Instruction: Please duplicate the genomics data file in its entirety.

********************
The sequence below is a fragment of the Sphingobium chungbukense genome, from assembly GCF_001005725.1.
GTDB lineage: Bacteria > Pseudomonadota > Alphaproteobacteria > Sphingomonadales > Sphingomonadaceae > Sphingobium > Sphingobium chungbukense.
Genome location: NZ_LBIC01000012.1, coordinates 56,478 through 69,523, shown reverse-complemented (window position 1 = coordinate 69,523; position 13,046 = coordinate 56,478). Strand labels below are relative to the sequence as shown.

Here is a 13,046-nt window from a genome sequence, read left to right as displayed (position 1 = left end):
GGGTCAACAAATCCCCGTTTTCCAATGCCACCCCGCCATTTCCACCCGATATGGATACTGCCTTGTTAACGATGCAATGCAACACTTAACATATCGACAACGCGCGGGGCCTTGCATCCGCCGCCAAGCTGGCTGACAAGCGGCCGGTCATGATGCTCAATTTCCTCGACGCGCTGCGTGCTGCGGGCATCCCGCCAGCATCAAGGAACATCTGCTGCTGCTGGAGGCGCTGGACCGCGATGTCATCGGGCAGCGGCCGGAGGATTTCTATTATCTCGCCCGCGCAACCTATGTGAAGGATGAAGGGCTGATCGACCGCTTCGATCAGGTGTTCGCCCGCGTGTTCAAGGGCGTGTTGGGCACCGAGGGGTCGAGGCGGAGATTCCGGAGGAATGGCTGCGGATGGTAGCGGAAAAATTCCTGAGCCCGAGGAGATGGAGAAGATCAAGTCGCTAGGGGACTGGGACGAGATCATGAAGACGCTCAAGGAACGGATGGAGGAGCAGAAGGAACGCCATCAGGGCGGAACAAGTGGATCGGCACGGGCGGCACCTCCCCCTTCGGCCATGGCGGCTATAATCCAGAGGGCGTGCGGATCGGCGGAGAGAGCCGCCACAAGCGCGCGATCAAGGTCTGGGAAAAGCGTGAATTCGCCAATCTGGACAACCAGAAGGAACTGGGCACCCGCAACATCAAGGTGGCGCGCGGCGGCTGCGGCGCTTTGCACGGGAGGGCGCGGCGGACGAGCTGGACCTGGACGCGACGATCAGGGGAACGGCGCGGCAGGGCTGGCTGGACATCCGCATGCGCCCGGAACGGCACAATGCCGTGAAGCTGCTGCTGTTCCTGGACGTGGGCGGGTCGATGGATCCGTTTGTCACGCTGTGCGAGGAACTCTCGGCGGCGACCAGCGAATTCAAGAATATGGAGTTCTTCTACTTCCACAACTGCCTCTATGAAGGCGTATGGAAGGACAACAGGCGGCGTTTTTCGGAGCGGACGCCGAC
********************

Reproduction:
The sequence below is a fragment of the Sphingobium chungbukense genome, from assembly GCF_001005725.1.
GTDB lineage: Bacteria > Pseudomonadota > Alphaproteobacteria > Sphingomonadales > Sphingomonadaceae > Sphingobium > Sphingobium chungbukense.
Genome location: NZ_LBIC01000012.1, coordinates 56,478 through 69,523, shown reverse-complemented (window position 1 = coordinate 69,523; position 13,046 = coordinate 56,478). Strand labels below are relative to the sequence as shown.

Here is a 13,046-nt window from a genome sequence, read left to right as displayed (position 1 = left end):
GGGTCAACAAATCCCCGTTTTCCAATGCCACCCCGCCATTTCCACCCGATATGGATACTGCCTTGTTAACGATGCAATGCAACACTTAACATATCGACAACGCGCGGGGCCTTGCATCCGCCGCCAAGCTGGCTGACAAGCGGCCGGTCATGATGCTCAATTTCCTCGACGCGCTGCGTGCTGCGGGCATCCCGCCAGCATCAAGGAACATCTGCTGCTGCTGGAGGCGCTGGACCGCGATGTCATCGGGCAGCGGCCGGAGGATTTCTATTATCTCGCCCGCGCAACCTATGTGAAGGATGAAGGGCTGATCGACCGCTTCGATCAGGTGTTCGCCCGCGTGTTCAAGGGCGTGTTGGGCACCGAGGGGTCGAGGCGGAGATTCCGGAGGAATGGCTGCGGATGGTAGCGGAAAAATTCCTGAGCCCGAGGAGATGGAGAAGATCAAGTCGCTAGGGGACTGGGACGAGATCATGAAGACGCTCAAGGAACGGATGGAGGAGCAGAAGGAACGCCATCAGGGCGGAACAAGTGGATCGGCACGGGCGGCACCTCCCCCTTCGGCCATGGCGGCTATAATCCAGAGGGCGTGCGGATCGGCGGAGAGAGCCGCCACAAGCGCGCGATCAAGGTCTGGGAAAAGCGTGAATTCGCCAATCTGGACAACCAGAAGGAACTGGGCACCCGCAACATCAAGGTGGCGCGCGGCGGCTGCGGCGCTTTGCACGGGAGGGCGCGGCGGACGAGCTGGACCTGGACGCGACGATCAGGGGAACGGCGCGGCAGGGCTGGCTGGACATCCGCATGCGCCCGGAACGGCACAATGCCGTGAAGCTGCTGCTGTTCCTGGACGTGGGCGGGTCGATGGATCCGTTTGTCACGCTGTGCGAGGAACTCTCGGCGGCGACCAGCGAATTCAAGAATATGGAGTTCTTCTACTTCCACAACTGCCTCTATGAAGGCGTATGGAAGGACAACAGGCGGCGTTTTTCGGAGCGGACGCCGAC